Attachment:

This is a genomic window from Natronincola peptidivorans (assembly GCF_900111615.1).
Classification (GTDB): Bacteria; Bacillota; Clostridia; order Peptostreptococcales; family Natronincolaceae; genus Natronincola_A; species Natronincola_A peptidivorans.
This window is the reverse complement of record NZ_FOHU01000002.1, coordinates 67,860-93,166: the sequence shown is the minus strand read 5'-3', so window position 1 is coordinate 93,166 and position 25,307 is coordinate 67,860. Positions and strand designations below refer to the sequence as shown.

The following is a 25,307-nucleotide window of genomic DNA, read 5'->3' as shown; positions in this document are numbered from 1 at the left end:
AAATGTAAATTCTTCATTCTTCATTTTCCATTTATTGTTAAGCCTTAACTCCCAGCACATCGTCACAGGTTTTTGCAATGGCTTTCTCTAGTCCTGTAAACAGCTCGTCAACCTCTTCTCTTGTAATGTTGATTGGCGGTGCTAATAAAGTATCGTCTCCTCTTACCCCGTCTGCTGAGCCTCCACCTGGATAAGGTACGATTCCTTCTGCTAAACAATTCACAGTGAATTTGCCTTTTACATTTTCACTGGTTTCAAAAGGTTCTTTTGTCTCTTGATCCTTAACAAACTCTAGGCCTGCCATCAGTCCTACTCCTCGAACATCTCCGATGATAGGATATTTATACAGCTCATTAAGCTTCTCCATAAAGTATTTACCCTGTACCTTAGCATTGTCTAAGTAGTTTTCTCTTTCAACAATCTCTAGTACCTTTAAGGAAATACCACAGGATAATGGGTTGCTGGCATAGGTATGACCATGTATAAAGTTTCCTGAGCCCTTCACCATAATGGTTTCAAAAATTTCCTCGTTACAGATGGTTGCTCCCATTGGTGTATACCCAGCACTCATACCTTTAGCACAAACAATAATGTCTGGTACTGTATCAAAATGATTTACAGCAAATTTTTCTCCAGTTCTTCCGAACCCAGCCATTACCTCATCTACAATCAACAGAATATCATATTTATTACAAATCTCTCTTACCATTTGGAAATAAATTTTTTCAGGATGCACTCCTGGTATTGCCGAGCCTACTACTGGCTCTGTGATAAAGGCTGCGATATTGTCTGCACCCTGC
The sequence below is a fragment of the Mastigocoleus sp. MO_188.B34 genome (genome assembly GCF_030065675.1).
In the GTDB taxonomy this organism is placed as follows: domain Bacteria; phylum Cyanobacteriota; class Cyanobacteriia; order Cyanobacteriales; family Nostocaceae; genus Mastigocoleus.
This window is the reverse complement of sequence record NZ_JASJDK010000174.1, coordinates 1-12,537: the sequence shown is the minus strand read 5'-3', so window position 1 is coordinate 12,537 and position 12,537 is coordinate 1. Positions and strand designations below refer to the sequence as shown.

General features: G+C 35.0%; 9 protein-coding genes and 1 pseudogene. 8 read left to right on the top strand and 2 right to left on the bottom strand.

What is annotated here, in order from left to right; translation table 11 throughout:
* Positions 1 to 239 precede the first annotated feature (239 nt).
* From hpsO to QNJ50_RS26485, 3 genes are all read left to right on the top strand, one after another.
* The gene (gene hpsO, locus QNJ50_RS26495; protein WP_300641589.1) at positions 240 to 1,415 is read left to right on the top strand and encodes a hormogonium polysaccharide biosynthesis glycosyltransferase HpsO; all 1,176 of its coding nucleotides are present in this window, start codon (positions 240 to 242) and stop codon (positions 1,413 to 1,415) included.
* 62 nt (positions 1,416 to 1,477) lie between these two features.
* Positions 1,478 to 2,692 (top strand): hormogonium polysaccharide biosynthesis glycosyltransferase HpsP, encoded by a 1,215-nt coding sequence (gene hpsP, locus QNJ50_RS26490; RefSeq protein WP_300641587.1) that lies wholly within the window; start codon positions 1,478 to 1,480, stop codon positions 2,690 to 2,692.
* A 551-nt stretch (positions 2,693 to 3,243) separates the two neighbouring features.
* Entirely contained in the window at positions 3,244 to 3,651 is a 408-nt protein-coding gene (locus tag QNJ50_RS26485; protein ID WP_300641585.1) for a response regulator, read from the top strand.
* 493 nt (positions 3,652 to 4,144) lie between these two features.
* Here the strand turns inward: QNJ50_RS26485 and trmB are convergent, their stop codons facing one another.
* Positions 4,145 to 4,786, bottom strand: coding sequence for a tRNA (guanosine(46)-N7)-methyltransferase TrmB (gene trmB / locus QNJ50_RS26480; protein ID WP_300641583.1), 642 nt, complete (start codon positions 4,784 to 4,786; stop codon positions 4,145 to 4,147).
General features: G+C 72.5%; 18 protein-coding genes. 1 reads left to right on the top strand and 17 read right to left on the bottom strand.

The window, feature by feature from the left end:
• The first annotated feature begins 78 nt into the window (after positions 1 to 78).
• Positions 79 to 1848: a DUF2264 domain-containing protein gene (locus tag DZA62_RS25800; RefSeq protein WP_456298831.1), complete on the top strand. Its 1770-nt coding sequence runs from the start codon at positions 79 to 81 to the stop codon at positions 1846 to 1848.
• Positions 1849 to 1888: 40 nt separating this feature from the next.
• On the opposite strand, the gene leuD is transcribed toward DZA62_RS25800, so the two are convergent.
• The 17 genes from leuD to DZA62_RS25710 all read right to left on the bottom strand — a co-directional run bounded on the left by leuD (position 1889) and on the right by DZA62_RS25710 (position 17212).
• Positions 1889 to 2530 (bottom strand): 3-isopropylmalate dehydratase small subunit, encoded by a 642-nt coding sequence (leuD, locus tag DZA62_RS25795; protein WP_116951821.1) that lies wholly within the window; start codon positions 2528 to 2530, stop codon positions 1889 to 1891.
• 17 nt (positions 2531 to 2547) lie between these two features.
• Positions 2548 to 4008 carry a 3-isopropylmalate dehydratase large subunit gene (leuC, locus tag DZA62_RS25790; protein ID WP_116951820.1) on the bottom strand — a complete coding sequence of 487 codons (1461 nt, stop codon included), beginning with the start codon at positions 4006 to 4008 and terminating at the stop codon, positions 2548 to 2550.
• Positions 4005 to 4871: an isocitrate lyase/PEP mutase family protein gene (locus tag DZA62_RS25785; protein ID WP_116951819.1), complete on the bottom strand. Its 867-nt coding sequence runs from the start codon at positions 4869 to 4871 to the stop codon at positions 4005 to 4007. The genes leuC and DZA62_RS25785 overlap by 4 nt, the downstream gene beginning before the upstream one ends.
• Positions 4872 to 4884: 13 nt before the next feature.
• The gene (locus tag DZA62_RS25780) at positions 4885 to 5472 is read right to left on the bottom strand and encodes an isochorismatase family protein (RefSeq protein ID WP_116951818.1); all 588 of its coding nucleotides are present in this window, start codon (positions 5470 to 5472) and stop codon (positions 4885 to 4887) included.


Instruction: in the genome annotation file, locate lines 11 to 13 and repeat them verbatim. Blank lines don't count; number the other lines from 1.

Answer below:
* Positions 1 to 239 precede the first annotated feature (239 nt).
* From hpsO to QNJ50_RS26485, 3 genes are all read left to right on the top strand, one after another.
* The gene (gene hpsO, locus QNJ50_RS26495; protein WP_300641589.1) at positions 240 to 1,415 is read left to right on the top strand and encodes a hormogonium polysaccharide biosynthesis glycosyltransferase HpsO; all 1,176 of its coding nucleotides are present in this window, start codon (positions 240 to 242) and stop codon (positions 1,413 to 1,415) included.